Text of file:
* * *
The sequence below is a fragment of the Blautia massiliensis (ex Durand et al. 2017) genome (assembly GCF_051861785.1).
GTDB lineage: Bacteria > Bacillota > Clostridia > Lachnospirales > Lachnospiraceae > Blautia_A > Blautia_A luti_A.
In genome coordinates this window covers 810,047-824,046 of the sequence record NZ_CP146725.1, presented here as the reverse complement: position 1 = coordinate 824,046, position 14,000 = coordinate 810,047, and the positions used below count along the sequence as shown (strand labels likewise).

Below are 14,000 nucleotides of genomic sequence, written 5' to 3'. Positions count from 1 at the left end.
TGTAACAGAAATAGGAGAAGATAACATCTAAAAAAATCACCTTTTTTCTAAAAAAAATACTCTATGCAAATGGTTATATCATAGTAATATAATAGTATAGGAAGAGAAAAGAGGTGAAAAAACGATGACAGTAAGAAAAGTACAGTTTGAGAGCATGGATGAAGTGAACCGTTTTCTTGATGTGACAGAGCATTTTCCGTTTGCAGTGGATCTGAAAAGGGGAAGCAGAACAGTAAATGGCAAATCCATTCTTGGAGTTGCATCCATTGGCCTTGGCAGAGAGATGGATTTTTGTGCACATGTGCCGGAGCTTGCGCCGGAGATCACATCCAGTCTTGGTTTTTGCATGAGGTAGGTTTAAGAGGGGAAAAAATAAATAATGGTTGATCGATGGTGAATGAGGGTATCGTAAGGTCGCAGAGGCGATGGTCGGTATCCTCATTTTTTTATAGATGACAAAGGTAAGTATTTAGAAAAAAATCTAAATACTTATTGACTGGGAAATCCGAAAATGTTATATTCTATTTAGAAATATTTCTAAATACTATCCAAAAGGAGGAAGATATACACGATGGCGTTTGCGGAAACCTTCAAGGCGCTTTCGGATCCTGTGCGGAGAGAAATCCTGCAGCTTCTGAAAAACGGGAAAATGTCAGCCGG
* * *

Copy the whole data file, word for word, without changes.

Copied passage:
The sequence below is a fragment of the Blautia massiliensis (ex Durand et al. 2017) genome (assembly GCF_051861785.1).
GTDB lineage: Bacteria > Bacillota > Clostridia > Lachnospirales > Lachnospiraceae > Blautia_A > Blautia_A luti_A.
In genome coordinates this window covers 810,047-824,046 of the sequence record NZ_CP146725.1, presented here as the reverse complement: position 1 = coordinate 824,046, position 14,000 = coordinate 810,047, and the positions used below count along the sequence as shown (strand labels likewise).

Below are 14,000 nucleotides of genomic sequence, written 5' to 3'. Positions count from 1 at the left end.
TGTAACAGAAATAGGAGAAGATAACATCTAAAAAAATCACCTTTTTTCTAAAAAAAATACTCTATGCAAATGGTTATATCATAGTAATATAATAGTATAGGAAGAGAAAAGAGGTGAAAAAACGATGACAGTAAGAAAAGTACAGTTTGAGAGCATGGATGAAGTGAACCGTTTTCTTGATGTGACAGAGCATTTTCCGTTTGCAGTGGATCTGAAAAGGGGAAGCAGAACAGTAAATGGCAAATCCATTCTTGGAGTTGCATCCATTGGCCTTGGCAGAGAGATGGATTTTTGTGCACATGTGCCGGAGCTTGCGCCGGAGATCACATCCAGTCTTGGTTTTTGCATGAGGTAGGTTTAAGAGGGGAAAAAATAAATAATGGTTGATCGATGGTGAATGAGGGTATCGTAAGGTCGCAGAGGCGATGGTCGGTATCCTCATTTTTTTATAGATGACAAAGGTAAGTATTTAGAAAAAAATCTAAATACTTATTGACTGGGAAATCCGAAAATGTTATATTCTATTTAGAAATATTTCTAAATACTATCCAAAAGGAGGAAGATATACACGATGGCGTTTGCGGAAACCTTCAAGGCGCTTTCGGATCCTGTGCGGAGAGAAATCCTGCAGCTTCTGAAAAACGGGAAAATGTCAGCCGG